merlin returns home to santa cruz
s.f. boat show The third annual Progressive Insurance San Francisco Boat Show has moved up a week, to January 15-18, in order to take advantage of the Martin Luther King Jr. three-day holiday weekend. The venue remains the same — Pier 48 with boats in the water at McCovey Cove adjacent to AT&T Ballpark. Among the highlights of the show is Try It Cove in the waters of McCovey Cove, where show-goers can try out such small paddlecraft as kayaks and SUPs — popular water toys for cruisers. Those new to sailing might like to hop aboard the indoor Sail Away Sailing Simulator,
Wednesday, October 28, was a day of joy for the Santa Cruz sailing community, as it was the day that Merlin returned home. Her designer, Bill Lee, had bought her back and had her trucked to California from the Great Lakes. After an overnight delay on Donner Pass due to a zebra mussel infestation, Merlin 'sailed' into Santa Cruz Harbor on the back of a big rig. The 68-ft sled was built by Lee and friends in a repurposed Soquel chicken coop. In the year of her launching, 1977, she set an elapsed-time Transpac record of 8 days, 11 hours and 1 minute — and retained it for an astonishing 20 years. She won the first Pacific Cup in 1980, and held that elapsed-time record until 1994. The Pacific Cup Yacht Club reports that Lee will offer Merlin for charter in the 2016 Pac Cup. While she was owned by Bill Lee, Merlin was far from a glamour boat. Rather, she was sailed for the fun of it, and everyone was welcome aboard. Subsequent bigbudget owners have made some unfortuBill Lee, 'Merlin's designer, nate updates, some of which will have to sporting his wizard cos- go, while others that will be tolerated, at tume. least for now. Lee has removed the canting keel — the first modification to go — and is currently shopping for an appropriate fixed keel. He plans to enter the boat in the 2017 Transpac. Merlin was the topic of several posts in 'Lectronic Latitude in late October and early November, and more Merlin Memories are featured in this month's Letters. Also see www.fastisfun.com. — chris
With more than seven months still remaining until the start of the 19th Pacific Cup from San Francisco to Kaneohe Bay, Oahu, the race has attracted 80 boats and now has a waiting list. Ranging in size from diminutive Moore 24s to an awe-inspiring 100-ft supermaxi, with almost everything imaginable in between, the fleet will be as diverse as it is large. New boats, legendary older boats, big boats, small boats, cruising boats — you name it, the 2016 Pacific Cup fleet has it. Long billed as the 'Fun Race to Hawaii', Pac Cup continues to attract all manner of boats, provided they are seaworthy and meet the race's requirements. Though the race starts in San Francisco, entries hail from Seattle to San Diego, and Hawaii as well. The inclusive mentality of the Pacific Cup has helped to attract 23 doublehanded entries, many of which are too small to be eligible for other Category 1 races such as the Transpac. Many of the usual suspects are back to race doublehanded, including virtually the full range of small Santa Cruz ultralights, but also bigger boats like the Antrim Class 40 California Condor, Cal 40 Nozomi and the largest, Jorge Morales' J/46 Bolero. One boat to watch will be Mark English's beautiful green Moore 24 ¡Mas!, with navigator and co-skipper Ian Rogers. The two new fathers have led the way in planning for 2016's Pac Cup with two years of solid prep that has seen them win the 2015 Coastal Cup overall and become the first boat in fleet to pass the mandatory safety inspection. Several top-tier programs have signed up for the fully-crewed divisions. Manouch Moshayedi's Bakewell-White 100-ft super-maxi Rio100 would appear to be a shoo-in for fastest elapsed time, with continued on outside column of next sightings page Page 58 •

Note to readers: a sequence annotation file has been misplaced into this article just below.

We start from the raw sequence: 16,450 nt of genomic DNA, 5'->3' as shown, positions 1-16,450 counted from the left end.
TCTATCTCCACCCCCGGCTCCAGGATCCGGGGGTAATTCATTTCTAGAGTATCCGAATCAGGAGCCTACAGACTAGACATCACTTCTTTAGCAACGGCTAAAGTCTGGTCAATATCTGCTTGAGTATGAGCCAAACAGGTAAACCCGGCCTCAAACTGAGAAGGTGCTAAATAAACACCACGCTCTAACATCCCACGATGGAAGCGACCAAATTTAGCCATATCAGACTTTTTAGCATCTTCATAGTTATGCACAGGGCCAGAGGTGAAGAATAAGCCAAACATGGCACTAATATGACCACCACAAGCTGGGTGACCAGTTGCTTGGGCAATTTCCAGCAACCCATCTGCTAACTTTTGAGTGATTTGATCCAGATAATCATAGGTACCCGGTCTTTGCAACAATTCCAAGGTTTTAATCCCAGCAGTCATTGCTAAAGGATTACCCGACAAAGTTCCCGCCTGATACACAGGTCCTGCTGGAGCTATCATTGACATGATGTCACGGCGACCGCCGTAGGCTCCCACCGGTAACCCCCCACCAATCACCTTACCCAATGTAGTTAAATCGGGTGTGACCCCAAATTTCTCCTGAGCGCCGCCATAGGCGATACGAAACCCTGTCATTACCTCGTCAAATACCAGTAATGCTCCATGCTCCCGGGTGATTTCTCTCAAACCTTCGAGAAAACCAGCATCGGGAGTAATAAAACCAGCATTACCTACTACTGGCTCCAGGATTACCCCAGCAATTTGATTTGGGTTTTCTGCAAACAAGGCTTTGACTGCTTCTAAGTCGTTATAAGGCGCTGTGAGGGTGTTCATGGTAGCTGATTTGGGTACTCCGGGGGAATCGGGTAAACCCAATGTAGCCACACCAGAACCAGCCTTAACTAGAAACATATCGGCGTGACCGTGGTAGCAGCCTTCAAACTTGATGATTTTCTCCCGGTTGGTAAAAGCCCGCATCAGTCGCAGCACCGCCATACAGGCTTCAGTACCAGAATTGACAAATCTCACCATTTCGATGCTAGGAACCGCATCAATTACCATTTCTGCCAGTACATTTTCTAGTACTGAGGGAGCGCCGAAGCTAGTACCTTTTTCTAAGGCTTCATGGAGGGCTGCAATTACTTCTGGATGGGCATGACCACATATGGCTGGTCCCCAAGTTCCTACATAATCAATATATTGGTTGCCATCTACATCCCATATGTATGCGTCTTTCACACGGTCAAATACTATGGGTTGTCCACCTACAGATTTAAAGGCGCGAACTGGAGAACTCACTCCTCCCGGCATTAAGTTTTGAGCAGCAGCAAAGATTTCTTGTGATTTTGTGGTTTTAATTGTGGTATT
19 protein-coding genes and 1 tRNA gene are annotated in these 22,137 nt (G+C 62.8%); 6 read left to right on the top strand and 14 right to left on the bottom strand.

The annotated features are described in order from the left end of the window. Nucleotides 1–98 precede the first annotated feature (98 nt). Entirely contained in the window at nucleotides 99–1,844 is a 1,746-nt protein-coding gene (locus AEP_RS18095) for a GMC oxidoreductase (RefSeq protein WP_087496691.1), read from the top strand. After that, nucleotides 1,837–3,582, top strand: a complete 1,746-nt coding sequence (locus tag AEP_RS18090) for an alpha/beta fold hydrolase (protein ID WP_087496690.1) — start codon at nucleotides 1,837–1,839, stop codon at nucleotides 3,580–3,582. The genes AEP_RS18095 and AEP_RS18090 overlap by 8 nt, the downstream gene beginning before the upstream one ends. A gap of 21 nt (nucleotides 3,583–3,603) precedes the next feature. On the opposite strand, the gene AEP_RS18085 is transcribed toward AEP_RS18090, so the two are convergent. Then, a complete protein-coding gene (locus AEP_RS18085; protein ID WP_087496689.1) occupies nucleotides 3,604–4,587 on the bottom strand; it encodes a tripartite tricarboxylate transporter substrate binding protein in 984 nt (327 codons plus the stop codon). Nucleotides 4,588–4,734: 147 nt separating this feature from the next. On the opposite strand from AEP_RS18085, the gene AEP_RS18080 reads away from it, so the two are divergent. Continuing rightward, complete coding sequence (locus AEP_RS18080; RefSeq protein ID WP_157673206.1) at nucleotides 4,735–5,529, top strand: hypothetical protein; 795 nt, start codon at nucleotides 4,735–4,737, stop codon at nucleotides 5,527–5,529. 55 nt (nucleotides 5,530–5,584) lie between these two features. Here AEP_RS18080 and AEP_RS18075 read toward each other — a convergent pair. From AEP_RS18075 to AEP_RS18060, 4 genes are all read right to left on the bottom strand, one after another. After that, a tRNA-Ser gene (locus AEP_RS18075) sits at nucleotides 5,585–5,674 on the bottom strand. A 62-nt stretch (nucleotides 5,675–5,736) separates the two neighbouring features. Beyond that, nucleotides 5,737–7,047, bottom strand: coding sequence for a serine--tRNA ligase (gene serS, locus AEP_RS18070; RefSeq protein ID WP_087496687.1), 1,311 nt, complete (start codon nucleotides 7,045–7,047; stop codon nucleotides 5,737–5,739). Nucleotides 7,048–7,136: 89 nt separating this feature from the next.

• December, 2015
SPREAD: JEREMY LEONARD / SAIL REVOLUTION; INSET: LATITUDE ARCHIVES
pacific cup fleet lookin' good
Spread: 'Merlin' and Bill Lee on October 28, the day the sled returned home to Santa Cruz Harbor. Inset: The slim, sleek — and wet — 'Merlin', in the days before the fancy airbrush paint job.
The December 2015 issue of the West's premier sailing and marine magazine.